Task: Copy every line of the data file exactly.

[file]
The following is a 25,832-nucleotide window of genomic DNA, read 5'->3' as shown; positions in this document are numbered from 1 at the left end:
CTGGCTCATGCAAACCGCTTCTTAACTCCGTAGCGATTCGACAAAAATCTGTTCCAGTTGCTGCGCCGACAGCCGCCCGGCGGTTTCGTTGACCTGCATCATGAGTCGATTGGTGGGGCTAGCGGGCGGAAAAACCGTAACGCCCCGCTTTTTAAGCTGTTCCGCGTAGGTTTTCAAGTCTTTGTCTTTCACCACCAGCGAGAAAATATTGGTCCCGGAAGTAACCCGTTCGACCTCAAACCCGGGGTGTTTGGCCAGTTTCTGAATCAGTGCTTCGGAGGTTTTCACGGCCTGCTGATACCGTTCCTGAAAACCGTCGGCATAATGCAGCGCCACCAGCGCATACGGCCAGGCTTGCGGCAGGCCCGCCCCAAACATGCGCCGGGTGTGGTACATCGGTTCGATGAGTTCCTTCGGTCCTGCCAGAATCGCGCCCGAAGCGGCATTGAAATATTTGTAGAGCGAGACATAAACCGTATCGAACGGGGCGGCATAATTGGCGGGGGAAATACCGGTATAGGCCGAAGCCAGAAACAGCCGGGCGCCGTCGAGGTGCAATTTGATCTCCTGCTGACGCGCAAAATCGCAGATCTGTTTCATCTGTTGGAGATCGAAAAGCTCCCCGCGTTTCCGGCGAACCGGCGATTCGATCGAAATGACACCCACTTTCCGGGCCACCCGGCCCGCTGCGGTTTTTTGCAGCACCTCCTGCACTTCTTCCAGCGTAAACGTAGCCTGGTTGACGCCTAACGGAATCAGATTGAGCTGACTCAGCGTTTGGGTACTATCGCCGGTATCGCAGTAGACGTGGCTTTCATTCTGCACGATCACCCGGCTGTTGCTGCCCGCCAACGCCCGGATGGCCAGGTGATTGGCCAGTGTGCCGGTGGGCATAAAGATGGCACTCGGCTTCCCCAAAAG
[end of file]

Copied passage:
The following is a 25,832-nucleotide window of genomic DNA, read 5'->3' as shown; positions in this document are numbered from 1 at the left end:
CTGGCTCATGCAAACCGCTTCTTAACTCCGTAGCGATTCGACAAAAATCTGTTCCAGTTGCTGCGCCGACAGCCGCCCGGCGGTTTCGTTGACCTGCATCATGAGTCGATTGGTGGGGCTAGCGGGCGGAAAAACCGTAACGCCCCGCTTTTTAAGCTGTTCCGCGTAGGTTTTCAAGTCTTTGTCTTTCACCACCAGCGAGAAAATATTGGTCCCGGAAGTAACCCGTTCGACCTCAAACCCGGGGTGTTTGGCCAGTTTCTGAATCAGTGCTTCGGAGGTTTTCACGGCCTGCTGATACCGTTCCTGAAAACCGTCGGCATAATGCAGCGCCACCAGCGCATACGGCCAGGCTTGCGGCAGGCCCGCCCCAAACATGCGCCGGGTGTGGTACATCGGTTCGATGAGTTCCTTCGGTCCTGCCAGAATCGCGCCCGAAGCGGCATTGAAATATTTGTAGAGCGAGACATAAACCGTATCGAACGGGGCGGCATAATTGGCGGGGGAAATACCGGTATAGGCCGAAGCCAGAAACAGCCGGGCGCCGTCGAGGTGCAATTTGATCTCCTGCTGACGCGCAAAATCGCAGATCTGTTTCATCTGTTGGAGATCGAAAAGCTCCCCGCGTTTCCGGCGAACCGGCGATTCGATCGAAATGACACCCACTTTCCGGGCCACCCGGCCCGCTGCGGTTTTTTGCAGCACCTCCTGCACTTCTTCCAGCGTAAACGTAGCCTGGTTGACGCCTAACGGAATCAGATTGAGCTGACTCAGCGTTTGGGTACTATCGCCGGTATCGCAGTAGACGTGGCTTTCATTCTGCACGATCACCCGGCTGTTGCTGCCCGCCAACGCCCGGATGGCCAGGTGATTGGCCAGTGTGCCGGTGGGCATAAAGATGGCACTCGGCTTCCCCAAAAG